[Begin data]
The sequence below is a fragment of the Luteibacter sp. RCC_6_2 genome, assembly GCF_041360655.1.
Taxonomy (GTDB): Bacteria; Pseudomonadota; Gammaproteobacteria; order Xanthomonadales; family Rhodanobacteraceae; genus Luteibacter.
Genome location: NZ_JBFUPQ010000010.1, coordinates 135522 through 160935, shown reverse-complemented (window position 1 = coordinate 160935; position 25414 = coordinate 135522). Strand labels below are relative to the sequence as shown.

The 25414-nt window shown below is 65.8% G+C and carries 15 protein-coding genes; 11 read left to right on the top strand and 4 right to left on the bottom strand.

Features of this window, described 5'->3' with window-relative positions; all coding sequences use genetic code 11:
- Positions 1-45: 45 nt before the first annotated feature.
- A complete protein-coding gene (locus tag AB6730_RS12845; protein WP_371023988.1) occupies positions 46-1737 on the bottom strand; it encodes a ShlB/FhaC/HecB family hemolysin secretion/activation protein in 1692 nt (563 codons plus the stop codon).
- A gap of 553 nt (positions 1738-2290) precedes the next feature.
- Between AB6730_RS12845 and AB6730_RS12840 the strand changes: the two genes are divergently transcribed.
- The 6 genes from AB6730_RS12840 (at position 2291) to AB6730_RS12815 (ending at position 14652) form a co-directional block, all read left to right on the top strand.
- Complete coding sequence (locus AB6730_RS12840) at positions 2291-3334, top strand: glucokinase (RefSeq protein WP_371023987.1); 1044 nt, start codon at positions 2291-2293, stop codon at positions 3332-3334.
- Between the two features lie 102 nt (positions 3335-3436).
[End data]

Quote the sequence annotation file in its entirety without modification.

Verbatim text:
The sequence below is a fragment of the Luteibacter sp. RCC_6_2 genome, assembly GCF_041360655.1.
Taxonomy (GTDB): Bacteria; Pseudomonadota; Gammaproteobacteria; order Xanthomonadales; family Rhodanobacteraceae; genus Luteibacter.
Genome location: NZ_JBFUPQ010000010.1, coordinates 135522 through 160935, shown reverse-complemented (window position 1 = coordinate 160935; position 25414 = coordinate 135522). Strand labels below are relative to the sequence as shown.

The 25414-nt window shown below is 65.8% G+C and carries 15 protein-coding genes; 11 read left to right on the top strand and 4 right to left on the bottom strand.

Features of this window, described 5'->3' with window-relative positions; all coding sequences use genetic code 11:
- Positions 1-45: 45 nt before the first annotated feature.
- A complete protein-coding gene (locus tag AB6730_RS12845; protein WP_371023988.1) occupies positions 46-1737 on the bottom strand; it encodes a ShlB/FhaC/HecB family hemolysin secretion/activation protein in 1692 nt (563 codons plus the stop codon).
- A gap of 553 nt (positions 1738-2290) precedes the next feature.
- Between AB6730_RS12845 and AB6730_RS12840 the strand changes: the two genes are divergently transcribed.
- The 6 genes from AB6730_RS12840 (at position 2291) to AB6730_RS12815 (ending at position 14652) form a co-directional block, all read left to right on the top strand.
- Complete coding sequence (locus AB6730_RS12840) at positions 2291-3334, top strand: glucokinase (RefSeq protein WP_371023987.1); 1044 nt, start codon at positions 2291-2293, stop codon at positions 3332-3334.
- Between the two features lie 102 nt (positions 3335-3436).